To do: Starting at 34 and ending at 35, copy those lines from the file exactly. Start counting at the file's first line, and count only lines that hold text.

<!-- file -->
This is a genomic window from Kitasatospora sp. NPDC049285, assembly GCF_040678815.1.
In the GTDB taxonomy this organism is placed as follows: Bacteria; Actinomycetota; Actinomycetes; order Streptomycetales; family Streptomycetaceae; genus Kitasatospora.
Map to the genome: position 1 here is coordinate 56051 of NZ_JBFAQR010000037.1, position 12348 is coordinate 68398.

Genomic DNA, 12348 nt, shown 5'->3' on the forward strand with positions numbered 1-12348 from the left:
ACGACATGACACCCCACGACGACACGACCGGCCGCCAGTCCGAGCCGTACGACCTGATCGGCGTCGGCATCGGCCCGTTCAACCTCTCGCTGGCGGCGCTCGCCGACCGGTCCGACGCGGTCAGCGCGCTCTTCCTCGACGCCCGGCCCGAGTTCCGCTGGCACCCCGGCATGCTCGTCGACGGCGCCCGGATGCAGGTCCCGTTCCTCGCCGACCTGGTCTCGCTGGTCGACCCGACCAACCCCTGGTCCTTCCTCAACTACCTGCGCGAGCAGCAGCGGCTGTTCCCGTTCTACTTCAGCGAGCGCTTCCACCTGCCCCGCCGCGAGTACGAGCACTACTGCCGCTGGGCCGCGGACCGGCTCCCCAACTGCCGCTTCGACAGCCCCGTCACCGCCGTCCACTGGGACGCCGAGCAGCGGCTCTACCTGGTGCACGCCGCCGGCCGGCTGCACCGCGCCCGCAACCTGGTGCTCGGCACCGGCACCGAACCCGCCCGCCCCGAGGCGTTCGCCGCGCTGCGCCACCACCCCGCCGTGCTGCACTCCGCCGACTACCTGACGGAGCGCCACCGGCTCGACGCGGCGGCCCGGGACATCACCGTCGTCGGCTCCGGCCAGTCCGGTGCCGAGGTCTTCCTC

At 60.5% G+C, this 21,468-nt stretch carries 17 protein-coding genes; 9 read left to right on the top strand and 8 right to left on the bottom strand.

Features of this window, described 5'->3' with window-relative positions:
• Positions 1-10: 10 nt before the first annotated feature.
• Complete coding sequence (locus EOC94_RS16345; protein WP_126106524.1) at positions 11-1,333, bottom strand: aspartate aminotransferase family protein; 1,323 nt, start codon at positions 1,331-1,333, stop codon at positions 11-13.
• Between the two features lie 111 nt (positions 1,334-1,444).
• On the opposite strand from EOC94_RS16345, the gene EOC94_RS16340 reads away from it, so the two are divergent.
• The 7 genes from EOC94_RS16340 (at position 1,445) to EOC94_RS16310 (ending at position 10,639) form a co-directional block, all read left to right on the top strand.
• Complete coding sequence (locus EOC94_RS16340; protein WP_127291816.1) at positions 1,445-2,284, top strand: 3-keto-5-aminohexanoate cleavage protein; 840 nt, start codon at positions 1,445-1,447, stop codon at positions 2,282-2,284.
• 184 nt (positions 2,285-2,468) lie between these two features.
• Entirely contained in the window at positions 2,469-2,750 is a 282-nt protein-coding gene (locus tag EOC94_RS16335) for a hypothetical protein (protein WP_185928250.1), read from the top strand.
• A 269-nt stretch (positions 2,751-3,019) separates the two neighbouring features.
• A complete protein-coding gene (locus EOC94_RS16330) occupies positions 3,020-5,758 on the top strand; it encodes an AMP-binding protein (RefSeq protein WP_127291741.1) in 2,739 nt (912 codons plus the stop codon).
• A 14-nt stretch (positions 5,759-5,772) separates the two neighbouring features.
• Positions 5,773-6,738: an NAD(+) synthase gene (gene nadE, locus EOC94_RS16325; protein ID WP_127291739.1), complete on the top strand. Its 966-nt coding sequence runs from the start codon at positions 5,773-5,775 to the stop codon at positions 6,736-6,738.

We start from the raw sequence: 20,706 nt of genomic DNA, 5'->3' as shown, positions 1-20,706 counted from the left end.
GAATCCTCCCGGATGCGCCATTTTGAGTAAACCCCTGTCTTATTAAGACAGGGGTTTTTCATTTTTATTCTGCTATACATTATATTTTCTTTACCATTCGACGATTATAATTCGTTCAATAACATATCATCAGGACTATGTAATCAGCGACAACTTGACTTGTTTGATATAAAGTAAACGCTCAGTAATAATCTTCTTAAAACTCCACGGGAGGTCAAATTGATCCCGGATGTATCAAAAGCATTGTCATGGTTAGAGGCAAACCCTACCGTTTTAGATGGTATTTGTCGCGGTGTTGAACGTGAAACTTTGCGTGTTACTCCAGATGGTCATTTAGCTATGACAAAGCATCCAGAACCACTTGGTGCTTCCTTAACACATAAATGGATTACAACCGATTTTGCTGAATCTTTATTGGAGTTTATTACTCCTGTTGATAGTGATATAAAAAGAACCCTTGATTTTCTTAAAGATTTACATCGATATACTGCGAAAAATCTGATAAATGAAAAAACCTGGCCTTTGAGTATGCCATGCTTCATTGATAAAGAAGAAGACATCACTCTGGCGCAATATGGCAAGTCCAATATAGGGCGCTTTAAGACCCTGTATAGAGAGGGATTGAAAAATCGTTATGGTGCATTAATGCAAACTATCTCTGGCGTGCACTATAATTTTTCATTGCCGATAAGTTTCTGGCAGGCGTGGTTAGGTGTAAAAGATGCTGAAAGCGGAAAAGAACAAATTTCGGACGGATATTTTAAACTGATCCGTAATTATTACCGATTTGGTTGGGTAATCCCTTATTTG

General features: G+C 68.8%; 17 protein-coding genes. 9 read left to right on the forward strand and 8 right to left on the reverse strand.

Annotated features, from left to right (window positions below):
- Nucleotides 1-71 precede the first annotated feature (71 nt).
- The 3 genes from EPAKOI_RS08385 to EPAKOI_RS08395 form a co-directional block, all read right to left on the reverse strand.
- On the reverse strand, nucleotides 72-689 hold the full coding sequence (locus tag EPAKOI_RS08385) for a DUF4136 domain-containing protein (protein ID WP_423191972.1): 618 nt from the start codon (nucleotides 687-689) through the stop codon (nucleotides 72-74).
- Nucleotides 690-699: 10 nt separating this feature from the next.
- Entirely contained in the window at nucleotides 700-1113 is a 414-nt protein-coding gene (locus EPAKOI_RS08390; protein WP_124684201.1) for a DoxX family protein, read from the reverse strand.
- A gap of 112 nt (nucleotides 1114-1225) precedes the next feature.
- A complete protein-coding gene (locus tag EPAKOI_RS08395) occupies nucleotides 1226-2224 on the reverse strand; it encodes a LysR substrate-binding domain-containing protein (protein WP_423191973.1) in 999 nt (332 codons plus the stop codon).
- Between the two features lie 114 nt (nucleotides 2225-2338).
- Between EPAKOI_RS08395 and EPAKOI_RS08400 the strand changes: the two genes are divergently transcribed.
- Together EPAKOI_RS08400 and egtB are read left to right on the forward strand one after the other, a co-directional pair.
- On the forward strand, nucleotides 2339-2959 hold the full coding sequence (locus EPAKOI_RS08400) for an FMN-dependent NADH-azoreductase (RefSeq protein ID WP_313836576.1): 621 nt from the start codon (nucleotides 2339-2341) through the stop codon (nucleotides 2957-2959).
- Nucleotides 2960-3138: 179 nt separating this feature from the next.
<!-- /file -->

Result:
- On the forward strand, nucleotides 2339-2959 hold the full coding sequence (locus EPAKOI_RS08400) for an FMN-dependent NADH-azoreductase (RefSeq protein ID WP_313836576.1): 621 nt from the start codon (nucleotides 2339-2341) through the stop codon (nucleotides 2957-2959).
- Nucleotides 2960-3138: 179 nt separating this feature from the next.